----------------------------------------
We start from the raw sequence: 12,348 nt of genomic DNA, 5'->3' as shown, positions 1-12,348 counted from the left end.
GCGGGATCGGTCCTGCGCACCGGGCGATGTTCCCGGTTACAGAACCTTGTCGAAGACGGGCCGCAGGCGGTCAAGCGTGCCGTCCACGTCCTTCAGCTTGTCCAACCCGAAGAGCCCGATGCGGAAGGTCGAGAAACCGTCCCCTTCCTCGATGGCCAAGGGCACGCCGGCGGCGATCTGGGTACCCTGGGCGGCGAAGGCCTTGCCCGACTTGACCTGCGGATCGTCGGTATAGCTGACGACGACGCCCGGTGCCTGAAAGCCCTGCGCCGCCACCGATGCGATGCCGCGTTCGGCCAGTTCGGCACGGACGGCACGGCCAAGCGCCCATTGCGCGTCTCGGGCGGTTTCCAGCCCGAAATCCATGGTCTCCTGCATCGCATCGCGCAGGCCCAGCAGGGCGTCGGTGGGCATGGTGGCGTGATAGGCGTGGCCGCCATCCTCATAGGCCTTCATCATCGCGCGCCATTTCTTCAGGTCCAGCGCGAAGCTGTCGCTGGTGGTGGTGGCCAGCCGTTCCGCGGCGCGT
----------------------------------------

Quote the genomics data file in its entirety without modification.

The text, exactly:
We start from the raw sequence: 12,348 nt of genomic DNA, 5'->3' as shown, positions 1-12,348 counted from the left end.
GCGGGATCGGTCCTGCGCACCGGGCGATGTTCCCGGTTACAGAACCTTGTCGAAGACGGGCCGCAGGCGGTCAAGCGTGCCGTCCACGTCCTTCAGCTTGTCCAACCCGAAGAGCCCGATGCGGAAGGTCGAGAAACCGTCCCCTTCCTCGATGGCCAAGGGCACGCCGGCGGCGATCTGGGTACCCTGGGCGGCGAAGGCCTTGCCCGACTTGACCTGCGGATCGTCGGTATAGCTGACGACGACGCCCGGTGCCTGAAAGCCCTGCGCCGCCACCGATGCGATGCCGCGTTCGGCCAGTTCGGCACGGACGGCACGGCCAAGCGCCCATTGCGCGTCTCGGGCGGTTTCCAGCCCGAAATCCATGGTCTCCTGCATCGCATCGCGCAGGCCCAGCAGGGCGTCGGTGGGCATGGTGGCGTGATAGGCGTGGCCGCCATCCTCATAGGCCTTCATCATCGCGCGCCATTTCTTCAGGTCCAGCGCGAAGCTGTCGCTGGTGGTGGTGGCCAGCCGTTCCGCGGCGCGT